“I know the achievements of the past are staggering in their everdayness as well as their singularity. I know the work undone is equally staggering, for it is nothing less than to alter the world in each of its parts: the distribution of money, the management of resources, the way families are nurtured, the way work is accomplished and valued, the penetration of the network that connects these parts. If each hour of every day brings refresh reasons to weep, the saem hour is full of cause for congratulations: Our scholarship illuminates our past, our political astuteness brightens our future, and the ties that bind us to other women are in constant repair in order to build strength in this present, now.”
Like millions of people, I am weighing the war of the world with how to actually be of the world anew, tender, and grounded. Having a handful of artistic, generous and kind girlfriends fill your home on rotation, willing to stay up all hours of the night doing and talking, helps put things (so many things) in perspective. Saying yes, to the offer surely did. Or possibly, that a quick hello, or drilling those holes and caulking those corners, shooting that set-up, to have a new business model emerge alongside a passion for giving, means that I am more than just not writing. I am doing. Teaching, to be specific. And according to Morrison (not in this piece above), you can’t write and teach. They’re different brains. Different hearts. And so, as Tayari continued to read Morrison’s piece, I began to reflect not only on the lessons I’ve imparted on my children, who themselves partake in renovation and design labor with gusto, but in the many coffees, quick wines, dinner dates, and several hour-long phone calls with friends sewing in the belief that they too can. But maybe more than that, they can honor their way in this world to make the thing they most desire, while living a life they most need, in the little corner of which they have.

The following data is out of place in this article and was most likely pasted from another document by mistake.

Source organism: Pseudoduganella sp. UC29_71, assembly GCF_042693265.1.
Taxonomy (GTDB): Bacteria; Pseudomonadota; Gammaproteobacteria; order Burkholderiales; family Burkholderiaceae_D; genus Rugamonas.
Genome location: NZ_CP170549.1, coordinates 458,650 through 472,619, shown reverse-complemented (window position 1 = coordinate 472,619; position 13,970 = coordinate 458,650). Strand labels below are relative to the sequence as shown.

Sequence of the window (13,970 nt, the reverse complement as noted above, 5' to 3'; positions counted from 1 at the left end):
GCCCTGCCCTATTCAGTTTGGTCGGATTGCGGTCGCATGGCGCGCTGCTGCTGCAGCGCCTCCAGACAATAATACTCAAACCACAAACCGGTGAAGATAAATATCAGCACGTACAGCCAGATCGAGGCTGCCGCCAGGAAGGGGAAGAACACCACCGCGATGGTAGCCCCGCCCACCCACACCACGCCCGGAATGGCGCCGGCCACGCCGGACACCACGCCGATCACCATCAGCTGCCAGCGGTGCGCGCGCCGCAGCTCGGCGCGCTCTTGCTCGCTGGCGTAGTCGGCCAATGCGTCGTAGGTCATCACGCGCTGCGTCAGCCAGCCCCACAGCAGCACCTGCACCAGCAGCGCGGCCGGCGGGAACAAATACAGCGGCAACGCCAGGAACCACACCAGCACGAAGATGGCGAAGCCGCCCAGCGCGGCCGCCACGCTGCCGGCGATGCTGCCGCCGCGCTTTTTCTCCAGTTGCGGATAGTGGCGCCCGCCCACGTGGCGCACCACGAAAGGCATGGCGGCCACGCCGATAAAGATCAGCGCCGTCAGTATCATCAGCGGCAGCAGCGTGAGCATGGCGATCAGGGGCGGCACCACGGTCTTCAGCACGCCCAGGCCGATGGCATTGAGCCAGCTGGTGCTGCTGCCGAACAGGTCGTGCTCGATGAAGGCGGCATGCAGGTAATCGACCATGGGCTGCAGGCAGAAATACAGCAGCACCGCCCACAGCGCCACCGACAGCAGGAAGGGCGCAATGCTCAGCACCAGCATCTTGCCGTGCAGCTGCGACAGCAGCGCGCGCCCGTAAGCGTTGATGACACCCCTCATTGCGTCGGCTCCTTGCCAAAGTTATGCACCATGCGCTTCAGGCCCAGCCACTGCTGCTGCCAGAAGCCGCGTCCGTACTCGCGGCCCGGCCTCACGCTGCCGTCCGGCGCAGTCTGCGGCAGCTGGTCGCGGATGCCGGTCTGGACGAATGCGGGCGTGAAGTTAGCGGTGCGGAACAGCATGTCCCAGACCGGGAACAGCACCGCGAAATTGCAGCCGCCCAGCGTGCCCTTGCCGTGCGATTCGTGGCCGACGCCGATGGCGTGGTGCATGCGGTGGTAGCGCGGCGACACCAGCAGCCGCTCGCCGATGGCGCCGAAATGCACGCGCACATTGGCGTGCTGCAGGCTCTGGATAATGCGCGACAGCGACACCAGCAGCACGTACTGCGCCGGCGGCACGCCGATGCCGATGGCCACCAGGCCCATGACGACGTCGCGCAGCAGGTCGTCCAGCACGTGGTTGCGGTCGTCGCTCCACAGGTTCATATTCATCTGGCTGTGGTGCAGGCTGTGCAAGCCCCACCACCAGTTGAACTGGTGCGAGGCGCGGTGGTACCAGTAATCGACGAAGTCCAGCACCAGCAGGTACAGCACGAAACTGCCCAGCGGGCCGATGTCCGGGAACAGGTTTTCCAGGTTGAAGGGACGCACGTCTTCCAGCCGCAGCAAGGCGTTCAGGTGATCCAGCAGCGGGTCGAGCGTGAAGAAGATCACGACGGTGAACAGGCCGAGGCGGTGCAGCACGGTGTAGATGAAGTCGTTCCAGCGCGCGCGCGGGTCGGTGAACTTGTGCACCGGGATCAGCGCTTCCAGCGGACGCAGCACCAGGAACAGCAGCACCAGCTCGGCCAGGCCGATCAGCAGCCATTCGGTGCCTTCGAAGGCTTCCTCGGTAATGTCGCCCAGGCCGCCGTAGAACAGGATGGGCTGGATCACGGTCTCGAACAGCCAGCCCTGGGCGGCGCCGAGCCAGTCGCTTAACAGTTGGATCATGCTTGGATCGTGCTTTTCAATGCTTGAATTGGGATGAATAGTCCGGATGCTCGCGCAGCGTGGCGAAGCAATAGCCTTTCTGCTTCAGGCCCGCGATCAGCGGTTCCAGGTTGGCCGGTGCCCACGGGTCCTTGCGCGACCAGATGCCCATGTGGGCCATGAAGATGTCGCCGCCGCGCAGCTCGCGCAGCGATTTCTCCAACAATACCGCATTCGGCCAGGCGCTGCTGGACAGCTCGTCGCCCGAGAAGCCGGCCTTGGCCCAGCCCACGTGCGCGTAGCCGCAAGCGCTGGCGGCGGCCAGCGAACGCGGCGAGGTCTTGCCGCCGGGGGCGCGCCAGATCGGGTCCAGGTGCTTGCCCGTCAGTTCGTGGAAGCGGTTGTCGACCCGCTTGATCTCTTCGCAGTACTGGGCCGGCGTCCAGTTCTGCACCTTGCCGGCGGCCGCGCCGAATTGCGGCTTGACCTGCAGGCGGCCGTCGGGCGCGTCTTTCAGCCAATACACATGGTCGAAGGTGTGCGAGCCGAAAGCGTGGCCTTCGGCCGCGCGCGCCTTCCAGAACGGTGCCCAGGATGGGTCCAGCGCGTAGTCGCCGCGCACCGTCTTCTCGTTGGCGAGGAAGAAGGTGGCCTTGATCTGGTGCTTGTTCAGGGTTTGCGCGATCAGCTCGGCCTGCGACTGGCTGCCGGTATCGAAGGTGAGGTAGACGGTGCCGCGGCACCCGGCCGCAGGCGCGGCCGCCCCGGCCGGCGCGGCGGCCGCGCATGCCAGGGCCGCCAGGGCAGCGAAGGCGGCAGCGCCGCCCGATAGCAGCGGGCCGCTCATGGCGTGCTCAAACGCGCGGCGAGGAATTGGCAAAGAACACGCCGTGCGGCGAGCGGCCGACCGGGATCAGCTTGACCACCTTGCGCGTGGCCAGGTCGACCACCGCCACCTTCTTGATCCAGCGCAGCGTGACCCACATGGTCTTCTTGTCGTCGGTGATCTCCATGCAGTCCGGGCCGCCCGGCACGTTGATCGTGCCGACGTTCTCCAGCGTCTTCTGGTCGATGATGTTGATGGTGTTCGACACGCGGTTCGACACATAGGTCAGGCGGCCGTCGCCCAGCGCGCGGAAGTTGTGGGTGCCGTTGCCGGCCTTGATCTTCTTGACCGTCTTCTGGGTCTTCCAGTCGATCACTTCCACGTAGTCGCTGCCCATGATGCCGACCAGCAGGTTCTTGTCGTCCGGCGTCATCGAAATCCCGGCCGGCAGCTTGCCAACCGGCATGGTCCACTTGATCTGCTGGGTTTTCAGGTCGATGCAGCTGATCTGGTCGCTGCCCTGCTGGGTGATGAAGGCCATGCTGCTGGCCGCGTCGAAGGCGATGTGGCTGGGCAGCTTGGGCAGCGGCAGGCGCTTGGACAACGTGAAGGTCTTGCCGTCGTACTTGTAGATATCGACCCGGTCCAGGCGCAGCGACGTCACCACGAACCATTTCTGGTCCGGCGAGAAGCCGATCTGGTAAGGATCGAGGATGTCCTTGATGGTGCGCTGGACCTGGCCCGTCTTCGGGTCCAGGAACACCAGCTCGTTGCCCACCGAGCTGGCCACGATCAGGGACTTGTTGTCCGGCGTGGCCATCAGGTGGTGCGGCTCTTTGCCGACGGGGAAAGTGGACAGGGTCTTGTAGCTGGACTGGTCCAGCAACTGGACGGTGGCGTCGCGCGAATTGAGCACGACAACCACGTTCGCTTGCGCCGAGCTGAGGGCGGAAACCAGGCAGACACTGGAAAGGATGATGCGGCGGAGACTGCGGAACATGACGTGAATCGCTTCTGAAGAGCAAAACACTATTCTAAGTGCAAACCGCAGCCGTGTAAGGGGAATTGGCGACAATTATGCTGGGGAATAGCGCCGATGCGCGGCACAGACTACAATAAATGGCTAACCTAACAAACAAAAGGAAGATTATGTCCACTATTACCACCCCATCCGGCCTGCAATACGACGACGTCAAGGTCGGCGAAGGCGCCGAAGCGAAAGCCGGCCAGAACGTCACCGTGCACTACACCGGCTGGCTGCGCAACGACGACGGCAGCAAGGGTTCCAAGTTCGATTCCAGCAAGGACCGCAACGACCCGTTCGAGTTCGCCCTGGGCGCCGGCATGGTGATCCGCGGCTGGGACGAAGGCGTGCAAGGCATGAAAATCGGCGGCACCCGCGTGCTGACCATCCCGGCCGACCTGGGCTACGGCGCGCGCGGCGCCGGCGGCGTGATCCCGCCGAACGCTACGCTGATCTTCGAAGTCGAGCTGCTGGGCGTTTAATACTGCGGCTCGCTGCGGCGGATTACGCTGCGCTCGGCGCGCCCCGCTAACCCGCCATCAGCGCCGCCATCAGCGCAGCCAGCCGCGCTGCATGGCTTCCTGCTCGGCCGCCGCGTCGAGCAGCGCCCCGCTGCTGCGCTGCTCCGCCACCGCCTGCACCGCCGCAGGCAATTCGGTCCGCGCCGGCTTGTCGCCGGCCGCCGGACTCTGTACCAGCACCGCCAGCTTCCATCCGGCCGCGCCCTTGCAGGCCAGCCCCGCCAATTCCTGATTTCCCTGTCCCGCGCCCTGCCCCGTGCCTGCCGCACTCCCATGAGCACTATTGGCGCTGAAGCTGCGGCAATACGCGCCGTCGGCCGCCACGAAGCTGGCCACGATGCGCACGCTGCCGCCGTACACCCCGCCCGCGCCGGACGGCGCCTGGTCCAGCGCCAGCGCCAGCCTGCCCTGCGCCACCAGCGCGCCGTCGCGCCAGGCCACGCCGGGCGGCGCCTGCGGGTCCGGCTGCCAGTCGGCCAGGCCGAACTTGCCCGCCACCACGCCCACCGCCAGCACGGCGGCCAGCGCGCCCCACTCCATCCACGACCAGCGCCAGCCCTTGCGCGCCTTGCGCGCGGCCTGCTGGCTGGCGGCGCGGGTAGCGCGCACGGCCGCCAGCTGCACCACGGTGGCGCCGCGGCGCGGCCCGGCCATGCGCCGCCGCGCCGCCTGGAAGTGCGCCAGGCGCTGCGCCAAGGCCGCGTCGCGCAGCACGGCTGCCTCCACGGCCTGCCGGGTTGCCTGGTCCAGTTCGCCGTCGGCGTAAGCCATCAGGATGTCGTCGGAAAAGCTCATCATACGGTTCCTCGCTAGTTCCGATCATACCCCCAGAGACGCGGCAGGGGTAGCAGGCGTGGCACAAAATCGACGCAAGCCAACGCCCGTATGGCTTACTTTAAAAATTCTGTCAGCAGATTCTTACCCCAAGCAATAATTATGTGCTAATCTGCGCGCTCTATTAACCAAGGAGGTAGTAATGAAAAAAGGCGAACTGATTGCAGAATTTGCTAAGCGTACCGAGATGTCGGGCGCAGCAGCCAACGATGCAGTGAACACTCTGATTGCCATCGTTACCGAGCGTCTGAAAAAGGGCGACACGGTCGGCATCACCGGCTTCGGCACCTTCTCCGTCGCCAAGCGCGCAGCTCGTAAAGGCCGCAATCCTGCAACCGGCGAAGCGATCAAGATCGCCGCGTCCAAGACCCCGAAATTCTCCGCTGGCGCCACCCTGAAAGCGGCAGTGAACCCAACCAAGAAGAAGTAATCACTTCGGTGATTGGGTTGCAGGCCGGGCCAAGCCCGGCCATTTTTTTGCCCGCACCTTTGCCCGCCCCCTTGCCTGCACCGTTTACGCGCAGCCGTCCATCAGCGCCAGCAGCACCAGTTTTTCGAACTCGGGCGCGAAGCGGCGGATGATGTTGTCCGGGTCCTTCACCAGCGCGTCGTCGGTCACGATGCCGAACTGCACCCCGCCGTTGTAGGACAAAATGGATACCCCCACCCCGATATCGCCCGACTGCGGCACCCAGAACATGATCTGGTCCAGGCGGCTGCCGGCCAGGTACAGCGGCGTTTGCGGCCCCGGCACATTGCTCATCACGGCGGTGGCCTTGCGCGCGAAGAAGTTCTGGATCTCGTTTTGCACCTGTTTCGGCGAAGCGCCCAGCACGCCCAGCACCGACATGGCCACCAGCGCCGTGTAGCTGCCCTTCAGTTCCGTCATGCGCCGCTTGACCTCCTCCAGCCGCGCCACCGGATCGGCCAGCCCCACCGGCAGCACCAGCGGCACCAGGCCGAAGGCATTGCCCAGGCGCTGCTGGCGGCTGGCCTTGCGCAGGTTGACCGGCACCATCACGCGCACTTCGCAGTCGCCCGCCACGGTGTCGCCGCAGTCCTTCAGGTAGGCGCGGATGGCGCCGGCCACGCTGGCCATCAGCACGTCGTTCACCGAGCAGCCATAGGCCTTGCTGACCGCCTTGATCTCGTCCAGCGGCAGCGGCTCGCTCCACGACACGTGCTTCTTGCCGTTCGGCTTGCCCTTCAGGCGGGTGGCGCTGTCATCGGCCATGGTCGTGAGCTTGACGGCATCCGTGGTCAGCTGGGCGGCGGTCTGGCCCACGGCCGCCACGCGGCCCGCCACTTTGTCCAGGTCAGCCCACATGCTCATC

What I found in that hour of listening to various readers, but particularly in A Knowing So Deep, is likely the answer,
“Our scholarship illuminates our past, our political astuteness brightens our future, and the ties that bind us to other women are in constant repair in order to build strength in this present, now.”
How’s it going on your end?